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WASHINGTON, May 24 (Reuters) - The U.S. military said on Thursday that it had not increased the already high-level of vigilance or changed its posture on North Korea after President Donald Trump called off a historic summit with North Korean leader Kim Jong Un.
“There is a high state of vigilance - the state of vigilance that we always have because they have proven to be unpredictable in the past,” Lieutenant General Kenneth McKenzie, joint staff director, told a news briefing at the Pentagon.
“But it is not a heightened state of vigilance. It is the normal state of vigilance that we maintain.”
Trump canceled the summit a few hours after North Korea said it followed through on a pledge to blow up tunnels at its main nuclear test site, which Pyongyang said was proof of its commitment to end nuclear testing.
McKenzie said the U.S. military was still assessing the damage.
“We’re looking at pictures of it right now and we don’t have a final assessment,” he said. “They obviously did some visible destruction of (the) entrance to the tunnel.”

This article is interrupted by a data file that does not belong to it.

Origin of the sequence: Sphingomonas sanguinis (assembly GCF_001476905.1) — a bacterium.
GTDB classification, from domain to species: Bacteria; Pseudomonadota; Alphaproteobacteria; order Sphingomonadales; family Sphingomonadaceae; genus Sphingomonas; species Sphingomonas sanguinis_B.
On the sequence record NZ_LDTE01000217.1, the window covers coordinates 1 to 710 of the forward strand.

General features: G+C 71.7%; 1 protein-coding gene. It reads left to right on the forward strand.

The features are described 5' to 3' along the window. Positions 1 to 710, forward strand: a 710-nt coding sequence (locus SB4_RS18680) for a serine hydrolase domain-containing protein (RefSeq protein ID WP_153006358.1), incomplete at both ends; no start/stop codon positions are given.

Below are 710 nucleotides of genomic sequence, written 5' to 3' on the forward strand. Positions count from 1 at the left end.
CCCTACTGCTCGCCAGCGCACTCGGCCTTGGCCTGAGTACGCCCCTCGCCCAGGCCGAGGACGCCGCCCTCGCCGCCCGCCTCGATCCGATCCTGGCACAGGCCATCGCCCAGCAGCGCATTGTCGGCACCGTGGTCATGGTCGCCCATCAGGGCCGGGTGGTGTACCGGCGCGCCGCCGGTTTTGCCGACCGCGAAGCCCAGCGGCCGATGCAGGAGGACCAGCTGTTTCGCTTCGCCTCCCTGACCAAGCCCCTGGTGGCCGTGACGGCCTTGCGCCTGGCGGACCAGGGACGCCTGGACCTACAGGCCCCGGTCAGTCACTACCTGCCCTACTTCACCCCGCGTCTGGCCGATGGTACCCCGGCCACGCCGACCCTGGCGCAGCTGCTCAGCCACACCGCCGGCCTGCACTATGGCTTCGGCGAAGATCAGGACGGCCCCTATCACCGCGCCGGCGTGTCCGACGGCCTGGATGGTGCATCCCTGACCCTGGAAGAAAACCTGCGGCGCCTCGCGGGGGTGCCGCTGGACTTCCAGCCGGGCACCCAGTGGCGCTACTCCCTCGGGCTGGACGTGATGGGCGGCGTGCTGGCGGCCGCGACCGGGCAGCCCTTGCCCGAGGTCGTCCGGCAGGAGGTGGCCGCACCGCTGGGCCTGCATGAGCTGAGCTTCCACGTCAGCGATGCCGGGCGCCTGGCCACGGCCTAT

The announcement came as U.S. Defense Secretary Jim Mattis and other top U.S. military commanders gathered at Peterson Air Force Base in Colorado for a ceremony to usher in a new commander to oversee U.S. forces in North America, whose responsibilities include defending against an incoming missile attack.
The Pentagon acknowledged that Mattis knew about Trump’s decision ahead of his public announcement.
But it was not immediately clear whether the two spoke ahead of time, how long they spoke or whether Mattis provided any direct input ahead of Trump’s decision.
Trump, in public remarks, noted he had spoken with Mattis and other U.S. military commanders, adding “we are more ready than we have ever been before” for a potential conflict with North Korea.
McKenzie said there had been no change in the U.S. military’s support to a U.S.-led campaign to pressure the North to denuclearize.
He said the military was ready to respond to any North Korean provocations, but did not speculate further.
“We’ll see what develops over the next few days, if any provocative actions occur from DPRK, we will certainly, in concert with our allies and partners in the region, by ready for it,” he said. (Reporting by Idrees Ali and Phil Stewart Editing by Bill Trott and Marguerita Choy)